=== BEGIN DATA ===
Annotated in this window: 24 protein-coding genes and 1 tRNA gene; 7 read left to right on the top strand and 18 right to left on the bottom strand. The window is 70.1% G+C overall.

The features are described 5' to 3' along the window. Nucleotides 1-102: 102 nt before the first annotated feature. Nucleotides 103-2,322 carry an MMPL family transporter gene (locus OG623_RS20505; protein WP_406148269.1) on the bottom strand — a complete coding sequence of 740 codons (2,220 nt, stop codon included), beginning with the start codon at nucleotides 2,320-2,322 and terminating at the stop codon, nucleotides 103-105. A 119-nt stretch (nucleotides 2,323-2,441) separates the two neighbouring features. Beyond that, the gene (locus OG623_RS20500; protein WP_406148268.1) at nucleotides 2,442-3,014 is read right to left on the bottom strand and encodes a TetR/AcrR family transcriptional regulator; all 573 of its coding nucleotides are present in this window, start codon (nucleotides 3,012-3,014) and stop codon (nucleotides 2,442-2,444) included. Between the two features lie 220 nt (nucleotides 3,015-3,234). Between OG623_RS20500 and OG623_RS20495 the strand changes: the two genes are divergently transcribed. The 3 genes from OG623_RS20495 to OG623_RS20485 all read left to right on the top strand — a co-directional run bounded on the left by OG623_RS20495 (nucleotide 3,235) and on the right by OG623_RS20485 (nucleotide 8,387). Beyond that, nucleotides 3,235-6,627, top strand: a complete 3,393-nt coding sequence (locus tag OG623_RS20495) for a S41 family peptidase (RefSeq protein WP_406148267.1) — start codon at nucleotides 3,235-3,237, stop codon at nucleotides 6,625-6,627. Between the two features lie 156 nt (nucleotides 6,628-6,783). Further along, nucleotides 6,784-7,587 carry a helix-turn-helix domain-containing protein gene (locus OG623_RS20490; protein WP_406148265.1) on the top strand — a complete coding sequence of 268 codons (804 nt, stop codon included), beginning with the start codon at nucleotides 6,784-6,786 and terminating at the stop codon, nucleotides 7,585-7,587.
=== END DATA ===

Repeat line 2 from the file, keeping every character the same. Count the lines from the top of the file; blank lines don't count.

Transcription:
The features are described 5' to 3' along the window. Nucleotides 1-102: 102 nt before the first annotated feature. Nucleotides 103-2,322 carry an MMPL family transporter gene (locus OG623_RS20505; protein WP_406148269.1) on the bottom strand — a complete coding sequence of 740 codons (2,220 nt, stop codon included), beginning with the start codon at nucleotides 2,320-2,322 and terminating at the stop codon, nucleotides 103-105. A 119-nt stretch (nucleotides 2,323-2,441) separates the two neighbouring features. Beyond that, the gene (locus OG623_RS20500; protein WP_406148268.1) at nucleotides 2,442-3,014 is read right to left on the bottom strand and encodes a TetR/AcrR family transcriptional regulator; all 573 of its coding nucleotides are present in this window, start codon (nucleotides 3,012-3,014) and stop codon (nucleotides 2,442-2,444) included. Between the two features lie 220 nt (nucleotides 3,015-3,234). Between OG623_RS20500 and OG623_RS20495 the strand changes: the two genes are divergently transcribed. The 3 genes from OG623_RS20495 to OG623_RS20485 all read left to right on the top strand — a co-directional run bounded on the left by OG623_RS20495 (nucleotide 3,235) and on the right by OG623_RS20485 (nucleotide 8,387). Beyond that, nucleotides 3,235-6,627, top strand: a complete 3,393-nt coding sequence (locus tag OG623_RS20495) for a S41 family peptidase (RefSeq protein WP_406148267.1) — start codon at nucleotides 3,235-3,237, stop codon at nucleotides 6,625-6,627. Between the two features lie 156 nt (nucleotides 6,628-6,783). Further along, nucleotides 6,784-7,587 carry a helix-turn-helix domain-containing protein gene (locus OG623_RS20490; protein WP_406148265.1) on the top strand — a complete coding sequence of 268 codons (804 nt, stop codon included), beginning with the start codon at nucleotides 6,784-6,786 and terminating at the stop codon, nucleotides 7,585-7,587.